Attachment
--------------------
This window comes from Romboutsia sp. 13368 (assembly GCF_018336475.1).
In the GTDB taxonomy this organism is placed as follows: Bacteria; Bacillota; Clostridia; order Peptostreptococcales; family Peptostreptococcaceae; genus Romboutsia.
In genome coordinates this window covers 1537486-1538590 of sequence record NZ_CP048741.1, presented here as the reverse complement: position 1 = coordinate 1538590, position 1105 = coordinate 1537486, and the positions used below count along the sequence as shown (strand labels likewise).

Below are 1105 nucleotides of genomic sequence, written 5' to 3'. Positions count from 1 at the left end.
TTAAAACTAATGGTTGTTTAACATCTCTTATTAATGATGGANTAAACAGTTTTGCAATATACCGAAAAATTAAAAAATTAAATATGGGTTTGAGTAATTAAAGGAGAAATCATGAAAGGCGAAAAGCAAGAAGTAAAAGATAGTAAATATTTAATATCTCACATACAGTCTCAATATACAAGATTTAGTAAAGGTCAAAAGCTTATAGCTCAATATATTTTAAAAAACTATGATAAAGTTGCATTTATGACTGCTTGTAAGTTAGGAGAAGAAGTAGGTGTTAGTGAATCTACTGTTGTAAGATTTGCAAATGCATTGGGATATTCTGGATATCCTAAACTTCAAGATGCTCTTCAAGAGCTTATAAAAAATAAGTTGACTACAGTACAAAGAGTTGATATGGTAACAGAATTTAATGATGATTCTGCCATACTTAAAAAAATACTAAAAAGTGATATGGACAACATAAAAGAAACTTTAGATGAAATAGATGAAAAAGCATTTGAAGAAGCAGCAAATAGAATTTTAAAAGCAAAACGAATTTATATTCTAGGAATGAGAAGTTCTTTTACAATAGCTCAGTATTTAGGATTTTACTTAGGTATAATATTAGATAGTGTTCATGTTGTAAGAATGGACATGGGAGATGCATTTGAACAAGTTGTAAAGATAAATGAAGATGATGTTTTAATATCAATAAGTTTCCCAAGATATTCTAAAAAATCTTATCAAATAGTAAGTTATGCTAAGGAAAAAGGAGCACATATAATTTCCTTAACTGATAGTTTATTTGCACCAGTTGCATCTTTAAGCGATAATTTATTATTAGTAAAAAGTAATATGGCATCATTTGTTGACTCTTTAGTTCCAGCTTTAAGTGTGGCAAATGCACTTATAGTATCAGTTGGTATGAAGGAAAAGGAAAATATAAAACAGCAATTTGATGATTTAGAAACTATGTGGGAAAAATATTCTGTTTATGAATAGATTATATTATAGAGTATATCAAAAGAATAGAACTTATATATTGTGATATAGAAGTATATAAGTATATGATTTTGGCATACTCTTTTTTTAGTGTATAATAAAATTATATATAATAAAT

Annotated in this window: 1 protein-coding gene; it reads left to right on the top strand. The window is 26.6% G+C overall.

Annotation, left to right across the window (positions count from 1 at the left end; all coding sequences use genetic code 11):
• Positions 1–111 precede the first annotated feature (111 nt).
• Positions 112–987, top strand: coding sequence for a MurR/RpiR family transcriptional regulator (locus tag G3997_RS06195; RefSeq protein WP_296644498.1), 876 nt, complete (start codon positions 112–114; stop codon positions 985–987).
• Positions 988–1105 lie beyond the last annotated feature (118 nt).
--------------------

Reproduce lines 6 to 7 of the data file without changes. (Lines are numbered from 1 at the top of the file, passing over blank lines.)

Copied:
Annotated in this window: 1 protein-coding gene; it reads left to right on the top strand. The window is 26.6% G+C overall.

Annotation, left to right across the window (positions count from 1 at the left end; all coding sequences use genetic code 11):